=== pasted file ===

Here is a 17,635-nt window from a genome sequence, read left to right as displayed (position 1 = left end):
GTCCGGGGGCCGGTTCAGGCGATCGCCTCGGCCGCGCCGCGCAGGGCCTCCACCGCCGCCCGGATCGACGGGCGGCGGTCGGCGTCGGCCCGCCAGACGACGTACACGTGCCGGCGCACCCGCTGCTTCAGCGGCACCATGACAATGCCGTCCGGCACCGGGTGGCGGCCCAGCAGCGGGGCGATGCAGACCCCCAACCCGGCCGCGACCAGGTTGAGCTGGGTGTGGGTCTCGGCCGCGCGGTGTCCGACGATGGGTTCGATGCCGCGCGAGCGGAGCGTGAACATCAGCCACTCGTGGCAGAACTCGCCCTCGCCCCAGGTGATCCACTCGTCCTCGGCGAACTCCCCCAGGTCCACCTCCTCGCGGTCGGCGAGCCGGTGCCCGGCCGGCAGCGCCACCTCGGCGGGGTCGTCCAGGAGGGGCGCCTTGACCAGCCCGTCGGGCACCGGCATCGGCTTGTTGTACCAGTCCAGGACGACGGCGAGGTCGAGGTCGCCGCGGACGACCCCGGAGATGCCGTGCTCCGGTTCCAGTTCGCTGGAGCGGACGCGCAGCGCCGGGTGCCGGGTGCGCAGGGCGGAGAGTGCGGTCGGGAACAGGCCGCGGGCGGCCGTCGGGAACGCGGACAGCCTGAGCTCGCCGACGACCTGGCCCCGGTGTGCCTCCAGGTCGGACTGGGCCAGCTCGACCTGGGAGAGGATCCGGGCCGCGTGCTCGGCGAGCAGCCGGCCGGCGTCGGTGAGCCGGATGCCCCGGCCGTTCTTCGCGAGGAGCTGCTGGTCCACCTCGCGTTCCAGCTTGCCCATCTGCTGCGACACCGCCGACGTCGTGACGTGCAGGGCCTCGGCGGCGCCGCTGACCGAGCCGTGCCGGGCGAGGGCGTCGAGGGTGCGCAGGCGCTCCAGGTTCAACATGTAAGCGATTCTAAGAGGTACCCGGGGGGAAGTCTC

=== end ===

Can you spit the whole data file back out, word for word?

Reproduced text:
Here is a 17,635-nt window from a genome sequence, read left to right as displayed (position 1 = left end):
GTCCGGGGGCCGGTTCAGGCGATCGCCTCGGCCGCGCCGCGCAGGGCCTCCACCGCCGCCCGGATCGACGGGCGGCGGTCGGCGTCGGCCCGCCAGACGACGTACACGTGCCGGCGCACCCGCTGCTTCAGCGGCACCATGACAATGCCGTCCGGCACCGGGTGGCGGCCCAGCAGCGGGGCGATGCAGACCCCCAACCCGGCCGCGACCAGGTTGAGCTGGGTGTGGGTCTCGGCCGCGCGGTGTCCGACGATGGGTTCGATGCCGCGCGAGCGGAGCGTGAACATCAGCCACTCGTGGCAGAACTCGCCCTCGCCCCAGGTGATCCACTCGTCCTCGGCGAACTCCCCCAGGTCCACCTCCTCGCGGTCGGCGAGCCGGTGCCCGGCCGGCAGCGCCACCTCGGCGGGGTCGTCCAGGAGGGGCGCCTTGACCAGCCCGTCGGGCACCGGCATCGGCTTGTTGTACCAGTCCAGGACGACGGCGAGGTCGAGGTCGCCGCGGACGACCCCGGAGATGCCGTGCTCCGGTTCCAGTTCGCTGGAGCGGACGCGCAGCGCCGGGTGCCGGGTGCGCAGGGCGGAGAGTGCGGTCGGGAACAGGCCGCGGGCGGCCGTCGGGAACGCGGACAGCCTGAGCTCGCCGACGACCTGGCCCCGGTGTGCCTCCAGGTCGGACTGGGCCAGCTCGACCTGGGAGAGGATCCGGGCCGCGTGCTCGGCGAGCAGCCGGCCGGCGTCGGTGAGCCGGATGCCCCGGCCGTTCTTCGCGAGGAGCTGCTGGTCCACCTCGCGTTCCAGCTTGCCCATCTGCTGCGACACCGCCGACGTCGTGACGTGCAGGGCCTCGGCGGCGCCGCTGACCGAGCCGTGCCGGGCGAGGGCGTCGAGGGTGCGCAGGCGCTCCAGGTTCAACATGTAAGCGATTCTAAGAGGTACCCGGGGGGAAGTCTC